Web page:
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yehuda shaul

  • A rotten system, not just rotten apples

    Settler violence against human rights activists is not the work of a few 'rotten apples,' but rather a government-backed strategy that could have dangerous consequences. We should be taking it deathly seriously. By Libby Lenkinski Over the last few weeks, the settlers in the West Bank city of Hebron have ramped up their harassment of Breaking the Silence activists who lead tours of the city for Israelis and internationals alike. Two weeks ago, settlers threw paint at tour leader Frima Bubis as she was guiding a group of Birthright walk-offs, and on Sunday a right-wing activist physically assaulted Breaking the Silence founder…

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  • The only way to end the violence in Hebron

    They tell us that terror and violence must be met with force, and if that doesn’t work — then even more force. But the military occupation of Hebron has not achieved security for either its Jewish or Palestinian residents. By Yehuda Shaul Over the past few weeks we have not only borne witness to a wave of attacks in Jerusalem and throughout Israel, we have also seen a string of violent incidents in and around Hebron. Commentators are already talking about a new flashpoint of violence. I know Hebron pretty well. As a soldier and commander I served in the…

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  • Breaking the Silence founder detained in Hebron, banned from city for 14 days

    The founder of IDF watchdog group Breaking the Silence (BTS), Yehuda Shaul, was detained in Hebron on Tuesday as he was leading a tour in the Jewish settlement located in the heart of the city. According to the organization's spokesperson, Avner Gvaryahu, Shaul was confronted by an IDF company commander, who prevented him from continuing on his way, despite the fact that the area is considered public space and that Jewish groups use those streets frequently. Shaul was detained after arguing with the officer. Shaul, who was released from the Hebron police station later that night, was banned from the…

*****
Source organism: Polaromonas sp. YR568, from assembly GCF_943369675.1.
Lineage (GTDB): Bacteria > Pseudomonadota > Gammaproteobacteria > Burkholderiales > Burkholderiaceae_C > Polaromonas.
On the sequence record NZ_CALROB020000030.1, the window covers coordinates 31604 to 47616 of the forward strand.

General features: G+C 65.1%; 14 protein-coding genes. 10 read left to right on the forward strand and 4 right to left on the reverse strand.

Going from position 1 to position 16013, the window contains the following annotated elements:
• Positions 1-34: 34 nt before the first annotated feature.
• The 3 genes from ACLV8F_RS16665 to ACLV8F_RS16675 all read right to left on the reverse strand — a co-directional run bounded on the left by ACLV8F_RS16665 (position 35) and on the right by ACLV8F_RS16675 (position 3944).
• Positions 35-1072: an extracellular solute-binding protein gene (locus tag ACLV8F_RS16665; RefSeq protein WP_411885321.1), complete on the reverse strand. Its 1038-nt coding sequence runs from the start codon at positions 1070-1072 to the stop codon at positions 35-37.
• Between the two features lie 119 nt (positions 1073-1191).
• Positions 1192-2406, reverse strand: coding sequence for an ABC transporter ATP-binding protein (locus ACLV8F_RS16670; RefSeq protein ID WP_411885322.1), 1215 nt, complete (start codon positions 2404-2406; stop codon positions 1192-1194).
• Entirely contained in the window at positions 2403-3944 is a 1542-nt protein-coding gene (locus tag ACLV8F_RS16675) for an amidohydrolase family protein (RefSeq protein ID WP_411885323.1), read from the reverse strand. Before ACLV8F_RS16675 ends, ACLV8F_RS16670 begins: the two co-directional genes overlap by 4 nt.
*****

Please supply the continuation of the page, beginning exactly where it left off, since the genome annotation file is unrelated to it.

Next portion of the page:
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  • The soldiers' stories that Israel lacks the courage to hear

    Testimonies from former Israeli soldiers have failed to touch the Israeli public or change the state's policies.  The IDF gives an 'explanation' for why it ignores these and all  other occupation stories told by the men and women of Breaking the Silence. I used to think that Breaking the Silence, which publishes testimonies of IDF soldiers about what they see and do on occupation duty, would really strike a blow against the empire. Who could doubt the word of soldiers – by now over 900 – coming forward to, essentially, confess; who wouldn’t at least show them respect and give them…

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  • Israeli NGO nominated for Sakharov Prize

    Breaking the Silence (BTS), an Israeli NGO that works to raise awareness of what goes on in the occupied territories by giving voice to combat soldiers who served there, has been nominated for the Sakharov Prize. The prize, named for Soviet dissident Andrei Sakharov, honors individuals or organizations that have dedicated themselves to defending human rights and freedom. Breaking the Silence was established in 2004 by a group of recently discharged combat soldiers who had done part of their mandatory service in the Hebron area. Uncomfortable with what they had seen and done there, they decided to raise awareness of…

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